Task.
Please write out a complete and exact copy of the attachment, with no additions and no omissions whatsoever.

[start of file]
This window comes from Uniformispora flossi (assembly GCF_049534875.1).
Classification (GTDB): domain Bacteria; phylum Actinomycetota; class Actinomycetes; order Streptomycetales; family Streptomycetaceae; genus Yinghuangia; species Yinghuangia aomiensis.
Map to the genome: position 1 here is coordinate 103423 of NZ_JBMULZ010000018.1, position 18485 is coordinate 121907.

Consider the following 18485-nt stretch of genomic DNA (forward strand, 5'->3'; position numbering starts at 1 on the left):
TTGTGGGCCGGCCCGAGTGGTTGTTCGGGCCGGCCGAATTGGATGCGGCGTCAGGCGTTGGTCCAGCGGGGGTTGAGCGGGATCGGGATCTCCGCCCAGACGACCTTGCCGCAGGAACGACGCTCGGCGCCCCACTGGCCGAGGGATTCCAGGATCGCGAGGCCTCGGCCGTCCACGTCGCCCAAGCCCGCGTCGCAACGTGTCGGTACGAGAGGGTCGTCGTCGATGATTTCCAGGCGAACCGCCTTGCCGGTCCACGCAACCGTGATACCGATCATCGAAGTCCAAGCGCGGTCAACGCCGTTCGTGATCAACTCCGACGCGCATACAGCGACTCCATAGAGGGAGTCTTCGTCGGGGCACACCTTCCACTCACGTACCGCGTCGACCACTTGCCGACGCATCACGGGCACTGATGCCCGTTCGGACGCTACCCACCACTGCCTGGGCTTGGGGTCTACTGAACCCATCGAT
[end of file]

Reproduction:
This window comes from Uniformispora flossi (assembly GCF_049534875.1).
Classification (GTDB): domain Bacteria; phylum Actinomycetota; class Actinomycetes; order Streptomycetales; family Streptomycetaceae; genus Yinghuangia; species Yinghuangia aomiensis.
Map to the genome: position 1 here is coordinate 103423 of NZ_JBMULZ010000018.1, position 18485 is coordinate 121907.

Consider the following 18485-nt stretch of genomic DNA (forward strand, 5'->3'; position numbering starts at 1 on the left):
TTGTGGGCCGGCCCGAGTGGTTGTTCGGGCCGGCCGAATTGGATGCGGCGTCAGGCGTTGGTCCAGCGGGGGTTGAGCGGGATCGGGATCTCCGCCCAGACGACCTTGCCGCAGGAACGACGCTCGGCGCCCCACTGGCCGAGGGATTCCAGGATCGCGAGGCCTCGGCCGTCCACGTCGCCCAAGCCCGCGTCGCAACGTGTCGGTACGAGAGGGTCGTCGTCGATGATTTCCAGGCGAACCGCCTTGCCGGTCCACGCAACCGTGATACCGATCATCGAAGTCCAAGCGCGGTCAACGCCGTTCGTGATCAACTCCGACGCGCATACAGCGACTCCATAGAGGGAGTCTTCGTCGGGGCACACCTTCCACTCACGTACCGCGTCGACCACTTGCCGACGCATCACGGGCACTGATGCCCGTTCGGACGCTACCCACCACTGCCTGGGCTTGGGGTCTACTGAACCCATCGAT